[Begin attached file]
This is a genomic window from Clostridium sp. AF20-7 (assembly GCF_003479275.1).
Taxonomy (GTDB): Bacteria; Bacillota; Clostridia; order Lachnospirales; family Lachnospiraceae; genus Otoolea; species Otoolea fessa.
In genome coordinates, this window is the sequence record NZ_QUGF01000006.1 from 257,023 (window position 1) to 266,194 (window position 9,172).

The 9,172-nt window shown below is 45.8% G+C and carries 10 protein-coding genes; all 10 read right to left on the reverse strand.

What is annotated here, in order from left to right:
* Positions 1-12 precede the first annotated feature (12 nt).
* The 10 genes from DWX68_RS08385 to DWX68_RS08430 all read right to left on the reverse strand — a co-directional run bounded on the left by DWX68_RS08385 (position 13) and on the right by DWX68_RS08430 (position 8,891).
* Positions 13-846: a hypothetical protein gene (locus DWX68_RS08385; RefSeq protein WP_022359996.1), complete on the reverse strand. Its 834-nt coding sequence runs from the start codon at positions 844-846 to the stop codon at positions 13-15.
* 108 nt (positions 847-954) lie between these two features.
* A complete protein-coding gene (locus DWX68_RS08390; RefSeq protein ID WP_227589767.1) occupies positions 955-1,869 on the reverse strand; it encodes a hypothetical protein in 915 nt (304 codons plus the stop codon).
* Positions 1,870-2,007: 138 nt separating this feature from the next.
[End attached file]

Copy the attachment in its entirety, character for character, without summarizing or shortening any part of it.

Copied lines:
This is a genomic window from Clostridium sp. AF20-7 (assembly GCF_003479275.1).
Taxonomy (GTDB): Bacteria; Bacillota; Clostridia; order Lachnospirales; family Lachnospiraceae; genus Otoolea; species Otoolea fessa.
In genome coordinates, this window is the sequence record NZ_QUGF01000006.1 from 257,023 (window position 1) to 266,194 (window position 9,172).

The 9,172-nt window shown below is 45.8% G+C and carries 10 protein-coding genes; all 10 read right to left on the reverse strand.

What is annotated here, in order from left to right:
* Positions 1-12 precede the first annotated feature (12 nt).
* The 10 genes from DWX68_RS08385 to DWX68_RS08430 all read right to left on the reverse strand — a co-directional run bounded on the left by DWX68_RS08385 (position 13) and on the right by DWX68_RS08430 (position 8,891).
* Positions 13-846: a hypothetical protein gene (locus DWX68_RS08385; RefSeq protein WP_022359996.1), complete on the reverse strand. Its 834-nt coding sequence runs from the start codon at positions 844-846 to the stop codon at positions 13-15.
* 108 nt (positions 847-954) lie between these two features.
* A complete protein-coding gene (locus DWX68_RS08390; RefSeq protein ID WP_227589767.1) occupies positions 955-1,869 on the reverse strand; it encodes a hypothetical protein in 915 nt (304 codons plus the stop codon).
* Positions 1,870-2,007: 138 nt separating this feature from the next.